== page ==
(1863-1945) It is a little-known fact that David Lloyd George was actually not born in Wales, but in Chorlton-on-Medlock in Manchester
on 17 January 1863, the son of William George, a local headmaster.
After his father died in 1865, David and his mother moved to
Llanystumdwy, in Gwynedd, North Wales to live with his mother’s
brother, who was a shoemaker and Baptist master. David almost
certainly acquired his radical political views and his Welsh
nationalism from his uncle. He attended the village school,
where he was good at Geography and Mathematics, and at 16 he
was apprenticed to a solicitor’s office. Although he qualified
as a solicitor, Lloyd George never really practised Law, but
was elected to parliament as a representative of the Liberal
Party in 1890, and was to remain MP for the Caernarfon constituency
for the next 55 years.
The Liberal Party won a landslide victory at the 1906 general
election and Lloyd George was appointed to be President of the
Board of Trade. By 1908 he had become Chancellor of the Exchequer
and made his mark by proposing the first Old Age Pensions Act.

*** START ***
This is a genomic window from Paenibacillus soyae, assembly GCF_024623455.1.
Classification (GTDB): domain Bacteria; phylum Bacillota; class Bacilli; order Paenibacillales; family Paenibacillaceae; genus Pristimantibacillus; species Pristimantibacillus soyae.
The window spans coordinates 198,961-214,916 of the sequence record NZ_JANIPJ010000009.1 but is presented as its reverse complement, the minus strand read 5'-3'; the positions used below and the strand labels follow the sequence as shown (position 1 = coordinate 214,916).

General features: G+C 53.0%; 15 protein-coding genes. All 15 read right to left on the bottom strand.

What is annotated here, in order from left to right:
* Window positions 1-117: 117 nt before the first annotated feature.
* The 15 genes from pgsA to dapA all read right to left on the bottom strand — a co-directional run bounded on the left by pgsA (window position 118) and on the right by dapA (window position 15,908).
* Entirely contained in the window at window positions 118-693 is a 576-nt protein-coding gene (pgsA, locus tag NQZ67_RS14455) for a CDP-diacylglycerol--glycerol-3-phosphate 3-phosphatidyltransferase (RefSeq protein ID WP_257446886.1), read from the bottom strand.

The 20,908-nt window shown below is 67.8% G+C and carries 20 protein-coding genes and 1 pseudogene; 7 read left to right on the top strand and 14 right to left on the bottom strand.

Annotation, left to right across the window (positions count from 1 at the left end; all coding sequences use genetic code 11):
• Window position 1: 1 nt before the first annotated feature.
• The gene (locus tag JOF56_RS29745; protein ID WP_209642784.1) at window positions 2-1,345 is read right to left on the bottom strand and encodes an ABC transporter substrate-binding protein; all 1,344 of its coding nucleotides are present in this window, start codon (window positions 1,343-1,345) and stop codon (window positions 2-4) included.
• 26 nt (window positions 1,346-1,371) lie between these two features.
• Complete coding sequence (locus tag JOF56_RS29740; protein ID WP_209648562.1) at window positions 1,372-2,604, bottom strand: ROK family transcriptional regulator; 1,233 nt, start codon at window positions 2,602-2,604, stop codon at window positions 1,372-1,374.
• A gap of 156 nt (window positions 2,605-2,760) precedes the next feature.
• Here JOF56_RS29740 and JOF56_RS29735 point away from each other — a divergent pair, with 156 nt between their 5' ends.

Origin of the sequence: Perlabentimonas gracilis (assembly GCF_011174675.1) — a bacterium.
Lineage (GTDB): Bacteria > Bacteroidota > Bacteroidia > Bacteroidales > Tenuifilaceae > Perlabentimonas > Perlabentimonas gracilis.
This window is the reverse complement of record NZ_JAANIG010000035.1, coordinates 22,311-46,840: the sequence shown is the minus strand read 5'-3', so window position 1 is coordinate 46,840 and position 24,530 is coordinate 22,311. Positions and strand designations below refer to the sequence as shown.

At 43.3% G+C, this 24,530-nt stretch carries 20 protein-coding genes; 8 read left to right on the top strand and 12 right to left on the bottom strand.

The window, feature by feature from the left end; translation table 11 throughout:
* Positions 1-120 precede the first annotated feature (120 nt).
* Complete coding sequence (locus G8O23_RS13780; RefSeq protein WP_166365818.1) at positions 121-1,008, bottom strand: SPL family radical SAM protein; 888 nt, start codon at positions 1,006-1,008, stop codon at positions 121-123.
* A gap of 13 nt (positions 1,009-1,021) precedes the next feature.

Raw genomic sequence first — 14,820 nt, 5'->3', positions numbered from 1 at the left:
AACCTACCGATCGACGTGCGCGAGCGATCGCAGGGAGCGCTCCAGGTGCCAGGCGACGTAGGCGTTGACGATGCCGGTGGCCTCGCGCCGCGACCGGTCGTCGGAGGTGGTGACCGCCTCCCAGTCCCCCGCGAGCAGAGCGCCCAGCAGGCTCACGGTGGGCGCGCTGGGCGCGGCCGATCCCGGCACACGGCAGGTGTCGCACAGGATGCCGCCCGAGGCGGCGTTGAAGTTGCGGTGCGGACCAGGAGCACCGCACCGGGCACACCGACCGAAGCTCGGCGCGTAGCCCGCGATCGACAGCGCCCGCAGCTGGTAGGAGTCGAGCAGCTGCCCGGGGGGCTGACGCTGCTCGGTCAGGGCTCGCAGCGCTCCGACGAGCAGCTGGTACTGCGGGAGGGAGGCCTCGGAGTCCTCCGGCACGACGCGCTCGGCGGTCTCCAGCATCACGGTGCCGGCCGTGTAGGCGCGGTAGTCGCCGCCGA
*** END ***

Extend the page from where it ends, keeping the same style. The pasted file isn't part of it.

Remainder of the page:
In 1911 he continued with his radical social reforms by introducing
the National Insurance Act which was designed to insure workers
against sickness and unemployment.
At the outbreak of war in 1914, Lloyd George was appointed as
Asquith’s Minister of Munitions – by 1916, largely as a result
of his success in this Ministry, he was made Minister of War.
However, Asquith was a notoriously weak war leader, and he resigned
in December 1916, when Lloyd George became Prime Minister. At
the end of the Great War, Lloyd George attended the Paris Peace
Conference in 1919 and warned against the harsher proposals
of the Treaty of Versailles.
Meanwhile, at home Britain was facing an economic shock as nearly
four millions soldiers returned home to find little or no work.
Further, in Ireland, violence and powerful nationalist feelings